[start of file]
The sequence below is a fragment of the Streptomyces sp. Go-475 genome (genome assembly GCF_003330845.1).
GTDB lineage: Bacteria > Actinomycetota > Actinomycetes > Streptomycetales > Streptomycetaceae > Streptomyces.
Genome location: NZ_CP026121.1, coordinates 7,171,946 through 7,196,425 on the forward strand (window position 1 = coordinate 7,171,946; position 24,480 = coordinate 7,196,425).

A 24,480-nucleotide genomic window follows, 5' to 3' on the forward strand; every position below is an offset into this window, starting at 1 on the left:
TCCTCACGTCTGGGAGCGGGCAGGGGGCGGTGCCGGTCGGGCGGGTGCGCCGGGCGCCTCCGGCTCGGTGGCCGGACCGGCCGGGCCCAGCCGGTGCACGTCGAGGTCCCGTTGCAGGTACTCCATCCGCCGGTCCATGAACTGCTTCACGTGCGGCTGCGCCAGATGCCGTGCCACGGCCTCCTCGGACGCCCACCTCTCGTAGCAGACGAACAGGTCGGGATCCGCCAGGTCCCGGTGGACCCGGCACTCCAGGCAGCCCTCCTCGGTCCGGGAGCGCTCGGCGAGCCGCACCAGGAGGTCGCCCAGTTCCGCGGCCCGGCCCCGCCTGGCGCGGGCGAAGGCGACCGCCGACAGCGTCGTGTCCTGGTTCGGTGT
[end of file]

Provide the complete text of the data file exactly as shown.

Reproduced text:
The sequence below is a fragment of the Streptomyces sp. Go-475 genome (genome assembly GCF_003330845.1).
GTDB lineage: Bacteria > Actinomycetota > Actinomycetes > Streptomycetales > Streptomycetaceae > Streptomyces.
Genome location: NZ_CP026121.1, coordinates 7,171,946 through 7,196,425 on the forward strand (window position 1 = coordinate 7,171,946; position 24,480 = coordinate 7,196,425).

A 24,480-nucleotide genomic window follows, 5' to 3' on the forward strand; every position below is an offset into this window, starting at 1 on the left:
TCCTCACGTCTGGGAGCGGGCAGGGGGCGGTGCCGGTCGGGCGGGTGCGCCGGGCGCCTCCGGCTCGGTGGCCGGACCGGCCGGGCCCAGCCGGTGCACGTCGAGGTCCCGTTGCAGGTACTCCATCCGCCGGTCCATGAACTGCTTCACGTGCGGCTGCGCCAGATGCCGTGCCACGGCCTCCTCGGACGCCCACCTCTCGTAGCAGACGAACAGGTCGGGATCCGCCAGGTCCCGGTGGACCCGGCACTCCAGGCAGCCCTCCTCGGTCCGGGAGCGCTCGGCGAGCCGCACCAGGAGGTCGCCCAGTTCCGCGGCCCGGCCCCGCCTGGCGCGGGCGAAGGCGACCGCCGACAGCGTCGTGTCCTGGTTCGGTGT